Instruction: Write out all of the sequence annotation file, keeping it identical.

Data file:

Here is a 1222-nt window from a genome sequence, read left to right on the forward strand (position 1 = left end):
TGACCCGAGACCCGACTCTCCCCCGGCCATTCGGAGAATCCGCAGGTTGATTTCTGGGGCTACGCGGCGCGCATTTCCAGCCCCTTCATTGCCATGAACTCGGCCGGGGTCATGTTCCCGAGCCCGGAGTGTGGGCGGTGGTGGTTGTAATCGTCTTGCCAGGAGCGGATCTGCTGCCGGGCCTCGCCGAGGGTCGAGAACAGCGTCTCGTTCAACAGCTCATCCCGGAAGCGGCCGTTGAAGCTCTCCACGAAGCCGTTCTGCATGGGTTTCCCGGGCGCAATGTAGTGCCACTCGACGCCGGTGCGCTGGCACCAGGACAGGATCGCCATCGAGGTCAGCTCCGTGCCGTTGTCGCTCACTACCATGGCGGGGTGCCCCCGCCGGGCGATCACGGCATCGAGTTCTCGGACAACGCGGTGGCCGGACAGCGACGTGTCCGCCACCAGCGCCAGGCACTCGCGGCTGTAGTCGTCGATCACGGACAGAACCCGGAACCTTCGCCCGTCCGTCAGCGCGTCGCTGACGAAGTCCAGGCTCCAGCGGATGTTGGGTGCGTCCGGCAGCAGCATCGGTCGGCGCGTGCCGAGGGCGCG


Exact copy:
Here is a 1222-nt window from a genome sequence, read left to right on the forward strand (position 1 = left end):
TGACCCGAGACCCGACTCTCCCCCGGCCATTCGGAGAATCCGCAGGTTGATTTCTGGGGCTACGCGGCGCGCATTTCCAGCCCCTTCATTGCCATGAACTCGGCCGGGGTCATGTTCCCGAGCCCGGAGTGTGGGCGGTGGTGGTTGTAATCGTCTTGCCAGGAGCGGATCTGCTGCCGGGCCTCGCCGAGGGTCGAGAACAGCGTCTCGTTCAACAGCTCATCCCGGAAGCGGCCGTTGAAGCTCTCCACGAAGCCGTTCTGCATGGGTTTCCCGGGCGCAATGTAGTGCCACTCGACGCCGGTGCGCTGGCACCAGGACAGGATCGCCATCGAGGTCAGCTCCGTGCCGTTGTCGCTCACTACCATGGCGGGGTGCCCCCGCCGGGCGATCACGGCATCGAGTTCTCGGACAACGCGGTGGCCGGACAGCGACGTGTCCGCCACCAGCGCCAGGCACTCGCGGCTGTAGTCGTCGATCACGGACAGAACCCGGAACCTTCGCCCGTCCGTCAGCGCGTCGCTGACGAAGTCCAGGCTCCAGCGGATGTTGGGTGCGTCCGGCAGCAGCATCGGTCGGCGCGTGCCGAGGGCGCG